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Anshul Sinha’s Mitti: The call of the soil

Anshul Sinha  

Filmmaker and former IT employee Anshul Sinha has always looked at films through the lens of social change. In an exit interview for his IT job (that he quit couple of years ago), his bosses termed him ‘mentally unfit’, when he complained of severe depression due to concern about farmer suicides and the agrarian crisis he had read on a daily basis. Anshul was told ‘why he had to bother about it’ when there are so many similar issues to be tackled too. The filmmaker addressed himself as a citizen first, as he kissed goodbye to his IT career.

Origin story

Until then, Anshul, had been shooting his films in the day while balancing his IT job in night-shifts. In the process he went on to receive about a hundred awards across the globe for his films like Gateway to Heaven apart from his issue-centric projects on poverty and old age homes. The prize money was pumped in for his future projects. In pursuit of his goal, he had dedicated the next two years (after 2015) of his life to make Mitti, a crowd-funded Hindi feature film that discusses 25 major issues surrounding the agrarian crisis, farmer suicides and solutions that could pave the way forward. His work began with a stint at the Centre for Sustainable Agriculture, Hyderabad mentored by agricultural scientist G V Ramanjaneyulu.“We wanted to talk about issues that concerned the entire country, our research began from the data we’d gathered from states like Andhra Pradesh, Telangana, Punjab and Maharashtra. I’d witnessed the Kisan Sammelan, learnt about agricultural practices practically.”

Anshul Sinha’s Mitti: The call of the soil

A cut apart from the rest

What distinguishes Mitti from mainstream films is their singular focus on agrarian issues without making it appear simplistic. One of the solutions the 120-minute long film suggests and that helped the village Dorli come out of its financial crunch has been the multi-cropping initiative. Anshul says with a focus on inspiring the common man to give back to his society, they simplified the technical jargon associated with agriculture. “I had hosted acting workshops in the city, hand-picked actors from the Hyderabad theatre fraternity, while setting up the film in Enabavi (known as the country’s first organic village).”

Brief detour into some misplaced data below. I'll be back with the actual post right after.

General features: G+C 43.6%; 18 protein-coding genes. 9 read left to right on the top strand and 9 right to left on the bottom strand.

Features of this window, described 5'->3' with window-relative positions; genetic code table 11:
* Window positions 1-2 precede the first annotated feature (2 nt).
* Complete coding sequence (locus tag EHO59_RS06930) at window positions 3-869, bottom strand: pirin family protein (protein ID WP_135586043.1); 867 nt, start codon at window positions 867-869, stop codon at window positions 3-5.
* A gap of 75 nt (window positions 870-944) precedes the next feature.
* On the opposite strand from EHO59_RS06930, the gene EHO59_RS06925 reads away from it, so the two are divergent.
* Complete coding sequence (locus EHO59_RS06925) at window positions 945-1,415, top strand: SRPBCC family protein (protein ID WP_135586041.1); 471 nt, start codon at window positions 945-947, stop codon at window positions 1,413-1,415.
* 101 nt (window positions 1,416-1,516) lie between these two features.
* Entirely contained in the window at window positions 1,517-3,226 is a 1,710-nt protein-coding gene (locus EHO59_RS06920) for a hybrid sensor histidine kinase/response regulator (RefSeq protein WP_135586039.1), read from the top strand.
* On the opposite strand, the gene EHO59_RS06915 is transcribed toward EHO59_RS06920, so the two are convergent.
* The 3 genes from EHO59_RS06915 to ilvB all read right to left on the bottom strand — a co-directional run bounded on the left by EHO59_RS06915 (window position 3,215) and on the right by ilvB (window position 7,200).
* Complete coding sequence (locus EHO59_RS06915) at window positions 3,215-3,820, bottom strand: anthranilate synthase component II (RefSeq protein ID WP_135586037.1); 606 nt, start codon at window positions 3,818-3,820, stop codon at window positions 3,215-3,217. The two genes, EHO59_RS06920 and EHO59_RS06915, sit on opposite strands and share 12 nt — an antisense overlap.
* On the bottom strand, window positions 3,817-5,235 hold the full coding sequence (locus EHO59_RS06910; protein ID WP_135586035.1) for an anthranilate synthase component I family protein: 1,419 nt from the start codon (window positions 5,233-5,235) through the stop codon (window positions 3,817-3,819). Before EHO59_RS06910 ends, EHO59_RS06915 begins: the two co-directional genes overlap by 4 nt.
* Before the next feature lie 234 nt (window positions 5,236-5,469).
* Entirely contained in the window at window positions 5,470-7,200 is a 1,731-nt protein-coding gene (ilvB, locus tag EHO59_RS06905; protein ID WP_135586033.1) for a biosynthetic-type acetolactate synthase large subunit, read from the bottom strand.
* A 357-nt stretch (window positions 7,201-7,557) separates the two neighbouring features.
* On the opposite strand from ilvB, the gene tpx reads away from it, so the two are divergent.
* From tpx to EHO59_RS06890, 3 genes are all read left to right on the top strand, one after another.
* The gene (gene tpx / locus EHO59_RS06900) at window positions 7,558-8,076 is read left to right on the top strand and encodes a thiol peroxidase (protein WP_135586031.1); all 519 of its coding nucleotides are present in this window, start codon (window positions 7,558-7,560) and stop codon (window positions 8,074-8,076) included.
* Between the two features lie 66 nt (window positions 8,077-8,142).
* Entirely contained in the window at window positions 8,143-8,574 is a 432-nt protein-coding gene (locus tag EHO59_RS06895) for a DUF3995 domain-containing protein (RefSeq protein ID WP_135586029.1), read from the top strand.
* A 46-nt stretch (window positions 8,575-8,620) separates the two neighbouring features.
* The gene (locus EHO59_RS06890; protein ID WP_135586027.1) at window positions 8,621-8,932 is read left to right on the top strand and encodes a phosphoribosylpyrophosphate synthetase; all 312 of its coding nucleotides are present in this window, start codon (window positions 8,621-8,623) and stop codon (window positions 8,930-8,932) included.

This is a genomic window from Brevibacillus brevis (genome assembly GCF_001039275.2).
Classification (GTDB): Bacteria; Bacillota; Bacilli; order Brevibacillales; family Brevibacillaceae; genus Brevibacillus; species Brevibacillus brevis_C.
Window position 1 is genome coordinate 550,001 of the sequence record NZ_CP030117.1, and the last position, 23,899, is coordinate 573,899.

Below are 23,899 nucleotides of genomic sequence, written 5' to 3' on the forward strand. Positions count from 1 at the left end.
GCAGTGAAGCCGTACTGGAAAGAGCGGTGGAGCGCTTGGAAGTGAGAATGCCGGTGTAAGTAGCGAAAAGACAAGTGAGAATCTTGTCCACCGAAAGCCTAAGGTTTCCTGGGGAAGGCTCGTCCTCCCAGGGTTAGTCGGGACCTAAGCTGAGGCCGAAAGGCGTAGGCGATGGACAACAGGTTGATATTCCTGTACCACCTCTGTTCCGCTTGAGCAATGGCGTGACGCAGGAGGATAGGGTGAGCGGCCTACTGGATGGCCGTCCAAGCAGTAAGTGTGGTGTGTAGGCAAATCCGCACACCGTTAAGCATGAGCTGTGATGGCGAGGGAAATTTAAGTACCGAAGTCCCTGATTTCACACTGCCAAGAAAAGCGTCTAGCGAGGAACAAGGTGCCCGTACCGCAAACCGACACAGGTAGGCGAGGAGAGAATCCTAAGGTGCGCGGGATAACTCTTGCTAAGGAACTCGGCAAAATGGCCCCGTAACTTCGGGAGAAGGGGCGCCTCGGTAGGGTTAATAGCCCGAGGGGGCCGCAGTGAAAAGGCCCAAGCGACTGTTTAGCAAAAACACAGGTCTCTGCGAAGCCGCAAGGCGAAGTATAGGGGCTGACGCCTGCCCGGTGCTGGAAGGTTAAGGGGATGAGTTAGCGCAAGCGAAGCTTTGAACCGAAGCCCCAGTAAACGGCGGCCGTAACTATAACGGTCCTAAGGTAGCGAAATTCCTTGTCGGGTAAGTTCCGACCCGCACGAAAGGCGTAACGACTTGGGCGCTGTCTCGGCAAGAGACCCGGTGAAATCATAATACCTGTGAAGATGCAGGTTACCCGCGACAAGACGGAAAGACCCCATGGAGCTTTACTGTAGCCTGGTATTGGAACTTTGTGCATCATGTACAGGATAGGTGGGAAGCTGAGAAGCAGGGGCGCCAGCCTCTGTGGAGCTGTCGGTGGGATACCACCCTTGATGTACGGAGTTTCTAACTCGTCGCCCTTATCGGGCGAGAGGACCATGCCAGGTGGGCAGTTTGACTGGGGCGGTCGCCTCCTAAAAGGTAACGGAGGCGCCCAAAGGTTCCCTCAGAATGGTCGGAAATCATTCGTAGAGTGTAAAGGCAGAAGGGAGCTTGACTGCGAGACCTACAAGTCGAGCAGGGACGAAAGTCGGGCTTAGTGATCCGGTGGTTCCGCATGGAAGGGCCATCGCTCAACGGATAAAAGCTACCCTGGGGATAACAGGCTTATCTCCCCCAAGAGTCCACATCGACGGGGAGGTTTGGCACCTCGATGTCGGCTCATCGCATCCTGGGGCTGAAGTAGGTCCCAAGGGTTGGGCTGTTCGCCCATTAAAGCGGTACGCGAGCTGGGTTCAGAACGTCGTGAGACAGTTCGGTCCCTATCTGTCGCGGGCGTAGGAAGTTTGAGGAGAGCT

While Mitti‘s journey enriched Anshul as an individual, the path towards its theatrical release was far from smooth. Anshul says they were not given a chance by any leading production house to host a meeting with distributors. “Many said that spectators in the city aren’t concerned about agrarian issues. We were even ready to screen the film to them and had requested them to decide on a release later.” These experiences only have strengthened Anshul’s resolve to take the film to the masses; he has also come up with a unique music video that summarises the film’s intent. Hoping for a release in due course, Mitti is also expected to make a splash at multiple film fests. G V Ramanjaneylu and Anshul will also be collaborating on another film in this series.

Initiating a dialogue

Anshul Sinha’s Mitti: The call of the soil

G V Ramanjaneylu states that the decision to talk about such issues through a film is to communicate without loss of ideas and facts. Having been a TEDx speaker and also a part several television shows including Satyamevajayate, he felt films could do a lot to provoke a noble thought and subtly inspire them. “We had blended a lot from real life stories into one film and discussed several issues, which may not be the case with a documentary. Anshul’s idea of the script analysing the crises in multiple dimensions had impressed me a lot. The film propagates the ‘know your farmer’ initiative and encourages people to buy directly from them and the need to build such avenues. My involvement in the film was to refine the script to get more focus on the issues. I hope it will help initiate a dialogue among public.”

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Printable version | Jan 28, 2022 2:59:41 PM |

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